This entry was posted on Tuesday, August 10th, 2010 at 10:19 am and is filed under Candida, Chelation, Probiotics. You can follow any responses to this entry through the RSS 2.0 feed. You can leave a response, or trackback from your own site.
Every time I think about probiotics, the concept is a little hard to wrap my head around: Bacteria that are actually beneficial? This obviously seems counterintuitive, but by definition, bacteria are simply a group of single-celled organisms. Probiotics—the beneficial bacteria—are typically found in cultured milk products such as yogurt.
Researchers have already found myriad ways to utilize probiotics, but they are constantly looking for new diseases and disorders that respond to treatment. Probiotics have been used in conjunction with antibiotics as a way to reduce the adverse side effects. In clinical studies, probiotics have also been used effectively to curtail eczema, thwart the creation of stomach ulcers and reduce the risk of colon cancer. There has also been research into their ability to combat diarrhea, bacterial infections, and a host of other diseases and disorders.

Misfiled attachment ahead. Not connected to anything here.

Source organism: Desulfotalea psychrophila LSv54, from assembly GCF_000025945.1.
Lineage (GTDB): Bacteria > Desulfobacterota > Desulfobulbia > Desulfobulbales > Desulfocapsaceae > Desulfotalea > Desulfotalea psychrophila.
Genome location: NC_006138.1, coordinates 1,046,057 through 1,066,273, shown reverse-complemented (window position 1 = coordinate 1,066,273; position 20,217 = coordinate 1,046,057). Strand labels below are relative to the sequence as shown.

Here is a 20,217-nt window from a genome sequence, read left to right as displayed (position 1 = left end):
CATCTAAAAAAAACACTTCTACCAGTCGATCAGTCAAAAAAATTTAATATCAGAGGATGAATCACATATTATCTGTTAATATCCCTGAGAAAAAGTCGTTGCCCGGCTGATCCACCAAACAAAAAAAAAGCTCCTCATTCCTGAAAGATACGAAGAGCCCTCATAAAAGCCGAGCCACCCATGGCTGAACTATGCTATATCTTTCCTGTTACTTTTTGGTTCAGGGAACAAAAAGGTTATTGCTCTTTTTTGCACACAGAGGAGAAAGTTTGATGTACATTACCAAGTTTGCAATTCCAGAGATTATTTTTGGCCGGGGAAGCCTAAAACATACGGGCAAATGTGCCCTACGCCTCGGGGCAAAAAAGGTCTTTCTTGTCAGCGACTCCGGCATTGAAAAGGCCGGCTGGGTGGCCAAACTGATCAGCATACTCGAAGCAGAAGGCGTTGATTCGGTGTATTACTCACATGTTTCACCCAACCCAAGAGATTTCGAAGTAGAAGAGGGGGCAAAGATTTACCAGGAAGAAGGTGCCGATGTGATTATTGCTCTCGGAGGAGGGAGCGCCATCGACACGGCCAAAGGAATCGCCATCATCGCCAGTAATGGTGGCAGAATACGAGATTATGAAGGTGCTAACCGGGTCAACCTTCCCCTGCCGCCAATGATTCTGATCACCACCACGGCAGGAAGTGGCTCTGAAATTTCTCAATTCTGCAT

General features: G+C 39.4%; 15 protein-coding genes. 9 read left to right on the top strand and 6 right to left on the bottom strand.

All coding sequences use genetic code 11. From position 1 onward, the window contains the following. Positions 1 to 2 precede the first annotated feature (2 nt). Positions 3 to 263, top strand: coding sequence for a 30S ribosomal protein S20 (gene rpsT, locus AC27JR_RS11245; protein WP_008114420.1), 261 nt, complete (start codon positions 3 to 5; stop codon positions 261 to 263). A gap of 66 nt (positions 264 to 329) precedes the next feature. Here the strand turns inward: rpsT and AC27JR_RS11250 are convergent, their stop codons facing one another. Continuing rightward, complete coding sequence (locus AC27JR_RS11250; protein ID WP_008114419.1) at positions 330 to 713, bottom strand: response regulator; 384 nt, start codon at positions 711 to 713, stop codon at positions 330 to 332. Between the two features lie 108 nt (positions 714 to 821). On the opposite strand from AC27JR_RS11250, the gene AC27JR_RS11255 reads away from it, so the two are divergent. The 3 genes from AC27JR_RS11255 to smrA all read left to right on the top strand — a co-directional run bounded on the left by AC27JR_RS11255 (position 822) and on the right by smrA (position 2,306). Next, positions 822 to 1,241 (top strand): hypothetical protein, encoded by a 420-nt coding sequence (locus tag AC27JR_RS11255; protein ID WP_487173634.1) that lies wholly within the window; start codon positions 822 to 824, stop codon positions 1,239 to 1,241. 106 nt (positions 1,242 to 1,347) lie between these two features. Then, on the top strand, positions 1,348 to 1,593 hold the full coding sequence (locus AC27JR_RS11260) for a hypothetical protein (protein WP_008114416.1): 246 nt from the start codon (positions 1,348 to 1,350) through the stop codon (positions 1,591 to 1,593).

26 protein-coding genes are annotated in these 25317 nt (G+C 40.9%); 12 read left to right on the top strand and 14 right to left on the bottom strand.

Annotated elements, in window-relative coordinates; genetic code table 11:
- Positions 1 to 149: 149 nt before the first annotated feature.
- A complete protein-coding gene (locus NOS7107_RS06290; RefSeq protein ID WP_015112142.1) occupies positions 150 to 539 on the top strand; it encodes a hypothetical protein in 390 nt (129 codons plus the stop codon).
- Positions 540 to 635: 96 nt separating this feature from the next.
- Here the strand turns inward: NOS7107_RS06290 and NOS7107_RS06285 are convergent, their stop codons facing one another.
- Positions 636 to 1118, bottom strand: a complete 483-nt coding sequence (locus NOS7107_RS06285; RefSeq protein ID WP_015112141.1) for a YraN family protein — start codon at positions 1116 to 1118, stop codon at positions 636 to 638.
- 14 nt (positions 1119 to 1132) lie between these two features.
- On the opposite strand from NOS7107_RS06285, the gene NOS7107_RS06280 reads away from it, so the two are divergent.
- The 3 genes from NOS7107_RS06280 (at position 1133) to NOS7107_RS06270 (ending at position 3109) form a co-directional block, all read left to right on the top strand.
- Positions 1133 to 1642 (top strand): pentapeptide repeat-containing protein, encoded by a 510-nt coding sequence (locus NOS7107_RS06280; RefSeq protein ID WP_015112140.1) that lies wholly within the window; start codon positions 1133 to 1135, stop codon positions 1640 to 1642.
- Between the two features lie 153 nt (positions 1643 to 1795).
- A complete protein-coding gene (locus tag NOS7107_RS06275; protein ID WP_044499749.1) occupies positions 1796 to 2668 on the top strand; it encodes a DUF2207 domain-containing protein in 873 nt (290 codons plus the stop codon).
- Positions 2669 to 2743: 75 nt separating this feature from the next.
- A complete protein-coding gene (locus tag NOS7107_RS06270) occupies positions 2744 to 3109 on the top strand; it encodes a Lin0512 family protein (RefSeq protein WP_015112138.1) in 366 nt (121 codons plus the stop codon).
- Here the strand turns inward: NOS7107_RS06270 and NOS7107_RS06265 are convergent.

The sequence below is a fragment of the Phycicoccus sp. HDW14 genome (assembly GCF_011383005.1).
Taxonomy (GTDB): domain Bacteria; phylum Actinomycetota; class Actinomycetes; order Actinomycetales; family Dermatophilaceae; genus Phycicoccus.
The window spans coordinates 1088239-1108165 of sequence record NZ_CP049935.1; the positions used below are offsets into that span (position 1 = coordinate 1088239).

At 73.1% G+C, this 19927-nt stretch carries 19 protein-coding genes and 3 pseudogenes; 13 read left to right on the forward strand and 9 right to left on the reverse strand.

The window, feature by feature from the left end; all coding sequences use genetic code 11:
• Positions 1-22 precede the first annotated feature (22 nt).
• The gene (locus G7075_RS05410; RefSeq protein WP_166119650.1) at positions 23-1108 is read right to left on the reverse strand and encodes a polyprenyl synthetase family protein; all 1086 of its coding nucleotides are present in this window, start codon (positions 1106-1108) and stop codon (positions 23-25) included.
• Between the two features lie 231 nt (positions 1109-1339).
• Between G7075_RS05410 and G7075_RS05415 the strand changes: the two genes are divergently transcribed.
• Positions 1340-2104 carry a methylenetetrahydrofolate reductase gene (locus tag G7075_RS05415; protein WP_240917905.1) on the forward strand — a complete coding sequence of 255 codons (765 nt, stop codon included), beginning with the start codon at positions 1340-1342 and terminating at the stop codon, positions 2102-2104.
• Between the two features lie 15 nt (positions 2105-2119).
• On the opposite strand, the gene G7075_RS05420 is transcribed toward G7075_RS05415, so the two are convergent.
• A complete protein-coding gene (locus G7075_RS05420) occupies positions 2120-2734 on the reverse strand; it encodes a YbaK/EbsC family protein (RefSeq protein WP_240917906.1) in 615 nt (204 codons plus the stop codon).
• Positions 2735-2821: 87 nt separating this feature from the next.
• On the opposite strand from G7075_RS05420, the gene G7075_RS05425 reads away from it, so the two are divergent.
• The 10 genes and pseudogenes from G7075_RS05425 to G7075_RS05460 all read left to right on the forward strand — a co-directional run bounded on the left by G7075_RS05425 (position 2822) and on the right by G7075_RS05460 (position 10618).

7 Responses to “Uses of Probiotics”
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